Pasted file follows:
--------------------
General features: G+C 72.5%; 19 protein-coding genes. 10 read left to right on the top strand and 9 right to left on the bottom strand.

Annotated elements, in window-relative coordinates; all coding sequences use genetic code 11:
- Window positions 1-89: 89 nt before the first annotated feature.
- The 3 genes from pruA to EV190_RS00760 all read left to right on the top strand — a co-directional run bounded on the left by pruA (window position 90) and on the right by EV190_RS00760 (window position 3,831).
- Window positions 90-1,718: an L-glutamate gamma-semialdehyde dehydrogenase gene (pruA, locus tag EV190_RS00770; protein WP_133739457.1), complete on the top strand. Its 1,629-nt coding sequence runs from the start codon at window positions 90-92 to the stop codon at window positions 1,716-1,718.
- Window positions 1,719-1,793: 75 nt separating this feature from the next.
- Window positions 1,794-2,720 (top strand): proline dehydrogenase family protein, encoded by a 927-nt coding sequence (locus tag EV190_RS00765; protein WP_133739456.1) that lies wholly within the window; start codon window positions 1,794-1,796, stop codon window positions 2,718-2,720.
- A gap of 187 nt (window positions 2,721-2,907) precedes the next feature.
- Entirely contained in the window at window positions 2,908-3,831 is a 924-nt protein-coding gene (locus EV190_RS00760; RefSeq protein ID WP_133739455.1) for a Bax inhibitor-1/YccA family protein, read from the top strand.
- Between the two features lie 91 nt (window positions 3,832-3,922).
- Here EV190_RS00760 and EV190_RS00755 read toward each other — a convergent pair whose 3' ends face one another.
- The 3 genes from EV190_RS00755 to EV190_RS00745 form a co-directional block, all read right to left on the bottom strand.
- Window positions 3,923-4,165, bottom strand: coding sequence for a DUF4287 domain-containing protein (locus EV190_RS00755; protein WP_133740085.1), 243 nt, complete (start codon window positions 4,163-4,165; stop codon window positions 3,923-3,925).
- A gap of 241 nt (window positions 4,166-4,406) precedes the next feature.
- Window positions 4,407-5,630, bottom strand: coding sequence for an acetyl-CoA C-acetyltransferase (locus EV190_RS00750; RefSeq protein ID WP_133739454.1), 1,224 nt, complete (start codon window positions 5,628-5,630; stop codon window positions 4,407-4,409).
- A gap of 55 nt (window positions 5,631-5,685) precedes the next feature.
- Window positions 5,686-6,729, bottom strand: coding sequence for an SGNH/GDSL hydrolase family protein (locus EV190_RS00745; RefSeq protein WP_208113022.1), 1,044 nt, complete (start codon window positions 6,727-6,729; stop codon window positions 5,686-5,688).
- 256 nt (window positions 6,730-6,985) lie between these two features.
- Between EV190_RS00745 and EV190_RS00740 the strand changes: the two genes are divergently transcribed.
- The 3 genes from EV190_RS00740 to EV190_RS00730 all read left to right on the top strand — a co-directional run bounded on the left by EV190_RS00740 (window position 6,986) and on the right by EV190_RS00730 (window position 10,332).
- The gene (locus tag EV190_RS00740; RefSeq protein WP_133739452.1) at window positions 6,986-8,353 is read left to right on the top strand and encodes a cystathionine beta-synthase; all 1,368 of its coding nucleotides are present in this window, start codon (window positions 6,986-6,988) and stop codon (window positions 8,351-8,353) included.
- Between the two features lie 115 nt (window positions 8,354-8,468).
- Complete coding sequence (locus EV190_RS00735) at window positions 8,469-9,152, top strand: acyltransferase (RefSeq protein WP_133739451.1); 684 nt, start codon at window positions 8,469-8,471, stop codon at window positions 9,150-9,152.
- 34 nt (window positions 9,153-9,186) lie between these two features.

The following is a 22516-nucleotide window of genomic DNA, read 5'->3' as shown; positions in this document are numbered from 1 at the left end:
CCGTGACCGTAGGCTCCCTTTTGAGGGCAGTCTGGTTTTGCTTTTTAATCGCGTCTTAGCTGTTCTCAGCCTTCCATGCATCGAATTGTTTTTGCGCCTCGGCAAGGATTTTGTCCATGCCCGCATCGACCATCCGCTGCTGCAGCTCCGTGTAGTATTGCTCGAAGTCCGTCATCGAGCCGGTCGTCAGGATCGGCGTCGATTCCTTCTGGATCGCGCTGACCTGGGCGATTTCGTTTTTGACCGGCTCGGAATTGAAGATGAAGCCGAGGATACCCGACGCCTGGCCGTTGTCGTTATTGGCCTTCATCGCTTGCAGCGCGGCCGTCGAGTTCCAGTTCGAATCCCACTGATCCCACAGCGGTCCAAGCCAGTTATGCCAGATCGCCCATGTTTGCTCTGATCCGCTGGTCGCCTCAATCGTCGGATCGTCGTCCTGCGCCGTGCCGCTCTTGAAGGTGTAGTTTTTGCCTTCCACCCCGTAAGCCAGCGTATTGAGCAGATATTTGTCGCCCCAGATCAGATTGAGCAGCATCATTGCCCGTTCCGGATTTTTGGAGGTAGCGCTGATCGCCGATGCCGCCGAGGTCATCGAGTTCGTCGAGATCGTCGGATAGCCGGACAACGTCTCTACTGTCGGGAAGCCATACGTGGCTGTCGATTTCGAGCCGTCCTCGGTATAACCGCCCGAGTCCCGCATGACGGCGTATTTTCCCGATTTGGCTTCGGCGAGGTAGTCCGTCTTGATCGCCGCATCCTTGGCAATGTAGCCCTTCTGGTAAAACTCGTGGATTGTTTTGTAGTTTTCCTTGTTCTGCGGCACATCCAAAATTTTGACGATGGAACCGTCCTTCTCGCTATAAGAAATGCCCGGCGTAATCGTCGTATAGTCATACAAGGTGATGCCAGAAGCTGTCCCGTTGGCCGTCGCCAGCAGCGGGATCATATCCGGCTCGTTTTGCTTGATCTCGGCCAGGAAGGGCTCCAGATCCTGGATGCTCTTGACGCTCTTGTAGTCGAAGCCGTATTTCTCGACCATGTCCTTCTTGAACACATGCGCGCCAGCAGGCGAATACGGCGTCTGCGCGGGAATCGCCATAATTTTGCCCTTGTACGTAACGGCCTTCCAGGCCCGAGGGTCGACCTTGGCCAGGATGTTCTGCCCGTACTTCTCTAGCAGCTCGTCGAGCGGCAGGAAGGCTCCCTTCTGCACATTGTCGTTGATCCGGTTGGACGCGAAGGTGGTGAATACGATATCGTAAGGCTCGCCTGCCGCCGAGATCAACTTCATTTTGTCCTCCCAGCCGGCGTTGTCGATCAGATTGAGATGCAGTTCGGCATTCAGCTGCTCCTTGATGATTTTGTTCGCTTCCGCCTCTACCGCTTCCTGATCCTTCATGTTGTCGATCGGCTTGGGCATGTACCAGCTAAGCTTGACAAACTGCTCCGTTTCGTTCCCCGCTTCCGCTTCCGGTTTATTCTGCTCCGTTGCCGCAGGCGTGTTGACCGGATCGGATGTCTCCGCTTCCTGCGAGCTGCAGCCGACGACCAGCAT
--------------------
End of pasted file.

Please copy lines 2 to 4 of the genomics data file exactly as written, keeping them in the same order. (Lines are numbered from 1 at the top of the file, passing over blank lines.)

Annotated elements, in window-relative coordinates; all coding sequences use genetic code 11:
- Window positions 1-89: 89 nt before the first annotated feature.
- The 3 genes from pruA to EV190_RS00760 all read left to right on the top strand — a co-directional run bounded on the left by pruA (window position 90) and on the right by EV190_RS00760 (window position 3,831).